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While business remains soft, a rebound is predicted for later this year

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While business remains soft, a rebound is predicted for later this year

Last month I commented that at $4 a gallon for gasoline, there would likely be some back-off in driving leading to softer tire sales. Based on contacts with dealers throughout the country, retail tire sales have been weak since April.

And as I write this comment in late May 2011, that condition still exists. Oil prices — and gasoline — have retreated a bit from recent highs, and based on my experience, consumers get accustomed to high gas prices and eventually return to former driving levels. So do not be discouraged if business remains soft for a few months; I predict it will come back.

Be certain you’ve ordered enough winter tires if your stores are in snow areas. I expect tire prices to remain firm and one more round of price hikes from your suppliers may be required for them to fully offset raw material costs. While natural rubber prices appeared to have stopped going up, synthetic rubber and carbon black continue to move much higher. These are indeed unusual times.

Monthly survey

A number of independent tire dealers were surveyed concerning current business trends. Except for tire prices and costs, the results of the April 2011 survey are compared with those of April 2010.

Passenger tire dealers’ six-month outlook is positive

According to our dealer survey, dealers who sell passenger or truck tires sense that in the next six months business will improve. Roughly 56% of passenger tire dealers suspect business will improve, while the remaining 44% expect business to remain the same. As for truck tire dealers surveyed, 80% see business improving while only 20% see business staying level. Such confidence is a positive outlook for the industry. These outlook comments tend to be seasonally directed rather than year-to-year comparisons.

Tire sales were mixed in April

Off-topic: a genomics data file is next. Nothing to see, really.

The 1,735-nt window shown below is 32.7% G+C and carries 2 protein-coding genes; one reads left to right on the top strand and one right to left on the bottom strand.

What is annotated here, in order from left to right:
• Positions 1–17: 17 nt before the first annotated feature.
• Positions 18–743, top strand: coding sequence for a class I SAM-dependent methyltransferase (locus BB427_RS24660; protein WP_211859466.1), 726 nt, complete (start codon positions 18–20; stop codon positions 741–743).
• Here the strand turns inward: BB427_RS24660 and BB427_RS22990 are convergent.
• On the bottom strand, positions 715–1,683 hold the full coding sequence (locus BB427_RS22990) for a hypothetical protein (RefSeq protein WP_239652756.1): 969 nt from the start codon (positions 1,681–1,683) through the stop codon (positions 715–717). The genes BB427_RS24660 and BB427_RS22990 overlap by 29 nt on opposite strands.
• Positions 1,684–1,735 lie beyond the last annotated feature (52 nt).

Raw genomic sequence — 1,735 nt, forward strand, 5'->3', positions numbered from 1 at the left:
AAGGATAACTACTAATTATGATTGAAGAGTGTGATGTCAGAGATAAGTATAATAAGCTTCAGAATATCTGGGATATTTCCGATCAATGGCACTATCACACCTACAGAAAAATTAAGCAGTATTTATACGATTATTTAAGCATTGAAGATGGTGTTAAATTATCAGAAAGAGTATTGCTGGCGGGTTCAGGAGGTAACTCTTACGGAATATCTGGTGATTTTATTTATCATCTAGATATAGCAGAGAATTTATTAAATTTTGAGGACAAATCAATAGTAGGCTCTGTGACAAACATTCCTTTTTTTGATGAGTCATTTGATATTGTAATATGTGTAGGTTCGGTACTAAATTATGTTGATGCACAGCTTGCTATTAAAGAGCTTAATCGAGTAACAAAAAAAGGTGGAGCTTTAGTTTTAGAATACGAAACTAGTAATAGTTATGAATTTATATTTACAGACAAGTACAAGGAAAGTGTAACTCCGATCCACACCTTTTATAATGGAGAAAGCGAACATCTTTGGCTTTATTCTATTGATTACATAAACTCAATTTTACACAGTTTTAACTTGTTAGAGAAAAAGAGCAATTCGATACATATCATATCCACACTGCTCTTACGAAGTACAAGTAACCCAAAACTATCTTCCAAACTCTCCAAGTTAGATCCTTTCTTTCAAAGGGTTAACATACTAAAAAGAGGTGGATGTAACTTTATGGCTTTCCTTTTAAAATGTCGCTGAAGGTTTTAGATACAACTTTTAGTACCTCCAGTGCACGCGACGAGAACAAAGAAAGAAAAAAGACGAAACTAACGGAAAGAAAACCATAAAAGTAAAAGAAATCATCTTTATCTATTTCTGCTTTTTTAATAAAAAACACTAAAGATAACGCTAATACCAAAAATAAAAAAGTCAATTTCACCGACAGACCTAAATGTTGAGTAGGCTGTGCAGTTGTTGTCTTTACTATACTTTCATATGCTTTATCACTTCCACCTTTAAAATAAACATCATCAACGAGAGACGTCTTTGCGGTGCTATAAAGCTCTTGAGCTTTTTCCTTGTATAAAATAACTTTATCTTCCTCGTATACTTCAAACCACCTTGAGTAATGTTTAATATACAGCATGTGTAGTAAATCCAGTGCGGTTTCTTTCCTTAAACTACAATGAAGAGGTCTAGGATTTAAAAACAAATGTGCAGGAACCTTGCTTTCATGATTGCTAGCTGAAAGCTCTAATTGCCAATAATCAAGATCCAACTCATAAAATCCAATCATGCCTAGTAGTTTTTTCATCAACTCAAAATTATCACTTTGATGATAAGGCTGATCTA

According to dealer reports, on average, retail sales of new replacement passenger tires were flat with individual responses varying greatly. Some were up as much as 10% in April vs. April 2010, but most reported declines in the 5% range. On the other hand, new truck and retreaded tire sales were up 4%. There is no doubt consumers are pulling back as they are feeling the effects of rising fuel prices. Some dealers we surveyed noted that lower income areas are particularly affected as the customers have little disposable income to spend on car care.

Selling prices for major and private brand tires continued to inch higher 

In comparing the month of April 2011 with March 2011, average costs for size 215/60R16 major brand tires were up 1% while selling prices were up 1%. Average costs for a 215/60R16 private brand tire were up 3% while selling prices were up roughly 2% for the month. Reflecting tire price increases, we expect data for May to show more significant increases.

Most dealers believed pricing was very firm

In April 2011, approximately 80% of both the passenger tire and truck tire dealers suggested pricing was very firm, while the remaining dealers believed pricing was a bit aggressive.

Truck tire inventories remained too low

The survey indicated that 78% of passenger tire dealers believed inventories were in line with current business levels, while the remainder viewed inventories as too low to meet demand. The truck tire dealers we surveyed had mixed views, as 40% believed inventories were in line with business levels while the other 60% felt inventories were too low.

Service revenues were up 6%, dealers reported

Dealers who provide automotive service reported that 40% of revenues, on average, were generated by service during April. Dealers indicated that service business was up 6% in April vs. April 2010.

Analyst Saul Ludwig is a managing director with Northcoast Research Holdings LLC based in Cleveland, Ohio. He concentrates on the tire and chemical industries. He has been writing for Modern Tire Dealer since April 1975.

 

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